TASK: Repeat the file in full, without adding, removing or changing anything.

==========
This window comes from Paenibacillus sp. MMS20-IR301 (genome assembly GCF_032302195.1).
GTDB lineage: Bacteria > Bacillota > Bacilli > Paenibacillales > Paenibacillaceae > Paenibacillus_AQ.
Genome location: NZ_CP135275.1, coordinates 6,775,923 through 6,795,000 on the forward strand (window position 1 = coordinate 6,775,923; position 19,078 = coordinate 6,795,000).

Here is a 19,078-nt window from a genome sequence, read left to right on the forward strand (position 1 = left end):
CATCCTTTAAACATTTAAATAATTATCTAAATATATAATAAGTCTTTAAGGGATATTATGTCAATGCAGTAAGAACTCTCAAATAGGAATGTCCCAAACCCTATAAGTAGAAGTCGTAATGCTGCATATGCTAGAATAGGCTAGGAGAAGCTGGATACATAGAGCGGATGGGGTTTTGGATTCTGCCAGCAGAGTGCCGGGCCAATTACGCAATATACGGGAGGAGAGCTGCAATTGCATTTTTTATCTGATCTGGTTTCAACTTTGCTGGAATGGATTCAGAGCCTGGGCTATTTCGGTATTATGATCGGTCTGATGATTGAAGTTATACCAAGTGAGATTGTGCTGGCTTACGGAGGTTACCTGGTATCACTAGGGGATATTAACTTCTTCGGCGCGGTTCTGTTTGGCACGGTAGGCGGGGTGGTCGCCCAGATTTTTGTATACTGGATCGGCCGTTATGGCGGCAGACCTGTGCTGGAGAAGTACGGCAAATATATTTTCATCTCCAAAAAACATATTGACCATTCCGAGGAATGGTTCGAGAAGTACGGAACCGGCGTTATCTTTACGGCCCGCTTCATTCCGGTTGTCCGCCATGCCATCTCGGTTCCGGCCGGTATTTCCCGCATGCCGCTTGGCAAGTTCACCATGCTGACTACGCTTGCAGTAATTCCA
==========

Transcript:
This window comes from Paenibacillus sp. MMS20-IR301 (genome assembly GCF_032302195.1).
GTDB lineage: Bacteria > Bacillota > Bacilli > Paenibacillales > Paenibacillaceae > Paenibacillus_AQ.
Genome location: NZ_CP135275.1, coordinates 6,775,923 through 6,795,000 on the forward strand (window position 1 = coordinate 6,775,923; position 19,078 = coordinate 6,795,000).

Here is a 19,078-nt window from a genome sequence, read left to right on the forward strand (position 1 = left end):
CATCCTTTAAACATTTAAATAATTATCTAAATATATAATAAGTCTTTAAGGGATATTATGTCAATGCAGTAAGAACTCTCAAATAGGAATGTCCCAAACCCTATAAGTAGAAGTCGTAATGCTGCATATGCTAGAATAGGCTAGGAGAAGCTGGATACATAGAGCGGATGGGGTTTTGGATTCTGCCAGCAGAGTGCCGGGCCAATTACGCAATATACGGGAGGAGAGCTGCAATTGCATTTTTTATCTGATCTGGTTTCAACTTTGCTGGAATGGATTCAGAGCCTGGGCTATTTCGGTATTATGATCGGTCTGATGATTGAAGTTATACCAAGTGAGATTGTGCTGGCTTACGGAGGTTACCTGGTATCACTAGGGGATATTAACTTCTTCGGCGCGGTTCTGTTTGGCACGGTAGGCGGGGTGGTCGCCCAGATTTTTGTATACTGGATCGGCCGTTATGGCGGCAGACCTGTGCTGGAGAAGTACGGCAAATATATTTTCATCTCCAAAAAACATATTGACCATTCCGAGGAATGGTTCGAGAAGTACGGAACCGGCGTTATCTTTACGGCCCGCTTCATTCCGGTTGTCCGCCATGCCATCTCGGTTCCGGCCGGTATTTCCCGCATGCCGCTTGGCAAGTTCACCATGCTGACTACGCTTGCAGTAATTCCA